Books That Matter: The History of the Decline and Fall of the Roman Empire

Rated 5 out of 5 by from A Masterpiece of Expression We read history for the facts and their interpretation, but we also read it for the deeper enrichment that comes from entering into a first-class mind. We get into our bones the flow of the analysis and the beauty of the language. Accordingly, this course is properly about Gibbon and his work, and only secondarily about the history. You do in fact get a lot of history, but the real value comes (if this doesn’t sound too squishy) from enhanced sensibility and, I hope, enhanced dexterity with language. Churchill devoured the five volumes as a young subaltern during his months of idlelness in the Sudan. You can hear Gibbon in his immortal speeches forty years later. Professor Damrosch presents the vast subject with crisp clarity. Clarity is not the only virtue a good historian needs—accuracy is right up there—but it seems to be the rarest. He gives us a lot of quotes from the work itself. He also makes us feel like we know Gibbon the man. First rate.
Date published: 2021-05-06
Rated 5 out of 5 by from Comprehensive I found this course to be so interesting and relevant to my current study. Well presented and covered so much material in a comprehensive manner.
Date published: 2021-04-23
Rated 5 out of 5 by from Compelling and informative Professor Damrosch covers the six volumes of Gibbon's history in a succinct and interesting manner. He not only discusses the historical events but illustrates how the cultural beliefs as well as Gibbon's biases colored the narrative. He admires both the scope and the wisdom Gibbon's displays in the text and spends time going into some of the copious footnotes that Gibbon's included. Professor Damrosch's enthusiasm for the subject comes through with his engaging story telling. I was surprised at how much I enjoyed learning about the major events as well as the major players from this time span. I heartily endorse this series.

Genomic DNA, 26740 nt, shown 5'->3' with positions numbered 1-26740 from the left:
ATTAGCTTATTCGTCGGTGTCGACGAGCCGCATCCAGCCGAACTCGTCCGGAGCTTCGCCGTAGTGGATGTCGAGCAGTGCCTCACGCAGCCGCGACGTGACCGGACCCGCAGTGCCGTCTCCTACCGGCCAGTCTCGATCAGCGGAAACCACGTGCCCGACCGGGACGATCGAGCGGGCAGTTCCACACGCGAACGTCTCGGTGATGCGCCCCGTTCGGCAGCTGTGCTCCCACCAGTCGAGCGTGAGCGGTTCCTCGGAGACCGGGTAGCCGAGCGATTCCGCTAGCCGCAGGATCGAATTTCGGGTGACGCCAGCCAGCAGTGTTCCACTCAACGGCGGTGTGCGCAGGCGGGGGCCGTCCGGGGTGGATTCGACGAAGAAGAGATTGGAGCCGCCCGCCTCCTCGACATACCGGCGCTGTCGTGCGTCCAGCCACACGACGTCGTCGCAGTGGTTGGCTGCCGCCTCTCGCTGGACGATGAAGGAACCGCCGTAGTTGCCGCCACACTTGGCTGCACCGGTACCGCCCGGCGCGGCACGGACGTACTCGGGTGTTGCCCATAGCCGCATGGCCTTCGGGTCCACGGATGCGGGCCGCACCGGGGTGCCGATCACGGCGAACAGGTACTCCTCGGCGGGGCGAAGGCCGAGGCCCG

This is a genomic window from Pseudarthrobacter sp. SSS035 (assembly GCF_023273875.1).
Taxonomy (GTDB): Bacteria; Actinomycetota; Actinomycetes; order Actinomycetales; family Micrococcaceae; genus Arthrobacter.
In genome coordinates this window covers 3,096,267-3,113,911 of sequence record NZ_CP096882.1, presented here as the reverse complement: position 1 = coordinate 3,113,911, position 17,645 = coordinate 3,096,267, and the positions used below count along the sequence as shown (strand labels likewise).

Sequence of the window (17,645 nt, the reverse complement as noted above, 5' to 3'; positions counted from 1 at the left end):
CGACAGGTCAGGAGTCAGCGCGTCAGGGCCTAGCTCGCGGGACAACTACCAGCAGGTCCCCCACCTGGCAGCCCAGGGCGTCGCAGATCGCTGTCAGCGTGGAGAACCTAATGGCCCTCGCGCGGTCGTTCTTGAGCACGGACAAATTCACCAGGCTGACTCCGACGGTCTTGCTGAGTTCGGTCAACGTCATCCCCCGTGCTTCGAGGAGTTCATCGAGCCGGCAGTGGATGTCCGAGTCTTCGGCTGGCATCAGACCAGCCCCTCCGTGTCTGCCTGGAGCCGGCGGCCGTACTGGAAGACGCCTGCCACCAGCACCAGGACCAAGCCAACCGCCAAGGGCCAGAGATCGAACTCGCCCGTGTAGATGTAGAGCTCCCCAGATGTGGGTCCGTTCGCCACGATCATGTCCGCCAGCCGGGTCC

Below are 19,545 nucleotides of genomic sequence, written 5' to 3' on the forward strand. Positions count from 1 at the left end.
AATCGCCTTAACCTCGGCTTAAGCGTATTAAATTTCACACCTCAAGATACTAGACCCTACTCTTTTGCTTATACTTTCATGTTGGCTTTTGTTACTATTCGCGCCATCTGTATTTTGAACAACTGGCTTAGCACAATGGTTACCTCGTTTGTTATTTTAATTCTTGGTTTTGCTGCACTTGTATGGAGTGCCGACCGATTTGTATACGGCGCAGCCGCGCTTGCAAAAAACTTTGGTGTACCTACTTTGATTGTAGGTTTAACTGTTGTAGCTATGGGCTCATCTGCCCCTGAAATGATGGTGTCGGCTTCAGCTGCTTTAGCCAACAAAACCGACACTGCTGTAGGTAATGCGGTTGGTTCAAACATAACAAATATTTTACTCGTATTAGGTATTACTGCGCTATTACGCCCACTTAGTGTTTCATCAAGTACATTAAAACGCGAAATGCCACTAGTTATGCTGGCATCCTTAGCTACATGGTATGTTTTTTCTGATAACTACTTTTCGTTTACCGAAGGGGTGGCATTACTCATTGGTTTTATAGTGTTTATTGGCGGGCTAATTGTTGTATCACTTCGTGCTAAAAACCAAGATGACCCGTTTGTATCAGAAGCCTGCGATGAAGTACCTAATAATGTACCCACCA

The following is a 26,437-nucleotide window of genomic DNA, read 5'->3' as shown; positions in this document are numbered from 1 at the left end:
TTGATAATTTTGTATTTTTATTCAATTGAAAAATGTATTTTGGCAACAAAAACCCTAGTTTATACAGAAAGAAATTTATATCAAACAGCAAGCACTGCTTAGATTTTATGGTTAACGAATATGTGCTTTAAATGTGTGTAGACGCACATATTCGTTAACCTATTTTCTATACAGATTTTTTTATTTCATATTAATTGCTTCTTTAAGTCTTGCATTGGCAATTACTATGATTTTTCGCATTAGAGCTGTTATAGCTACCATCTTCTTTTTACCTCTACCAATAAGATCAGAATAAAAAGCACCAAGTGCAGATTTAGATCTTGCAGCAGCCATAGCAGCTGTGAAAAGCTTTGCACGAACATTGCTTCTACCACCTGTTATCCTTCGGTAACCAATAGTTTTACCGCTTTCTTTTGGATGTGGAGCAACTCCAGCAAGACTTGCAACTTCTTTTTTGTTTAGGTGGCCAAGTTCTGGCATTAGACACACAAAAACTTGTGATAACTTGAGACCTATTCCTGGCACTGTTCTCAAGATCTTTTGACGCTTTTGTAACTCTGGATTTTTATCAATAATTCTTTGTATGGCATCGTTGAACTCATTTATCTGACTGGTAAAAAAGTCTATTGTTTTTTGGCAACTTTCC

Date published: 2021-03-29
Rated 5 out of 5 by from Enjoyable combination of history and literature Gibbon's Decline is as much literature as history. Even if later historians have improved, even corrected, what Gibbon wrote, it is still a work worth reading Decline for its literary merits. Prof. Damrosch has an excellent voice for dramatizing the text, a must for this book. He also inserts helpful commentaries where needed regarding Gibbon's errors, shortcomings, and historical myopia. He really brought the masterpiece to life. As a separate note, I only listened to the audio. Some reviewers enjoyed the video less; from my perspective, I felt like I was not missing anything with the audio-only version.
Date published: 2020-12-28
Rated 4 out of 5 by from Exactly as advertised I recently finished reading Damrosch's book "The Club," in which Gibbons had a major part. My enjoyment of that book led me to buy his series of lectures on "Decline and Fall." He's every bit as good a lecturer as he is an author. He's warm, knowledgeable, and very good at making the book come alive.
Date published: 2020-10-16
Rated 5 out of 5 by from Great Primer for ‘Decline...’ Gibbon’s series is quite long and written in a complex manner largely unfamiliar to the average reader. This course knocks down some of the walls people put up in regards to his work. One is ready to read Gibbon after these lectures. If you do not plan on reading Gibbon, it is still valuable to have a concept of ‘Decline’ to be culturally literate. The same thing can be said for Herodotus, Thucydides, Plutarch, etc. Great course!
Date published: 2020-10-14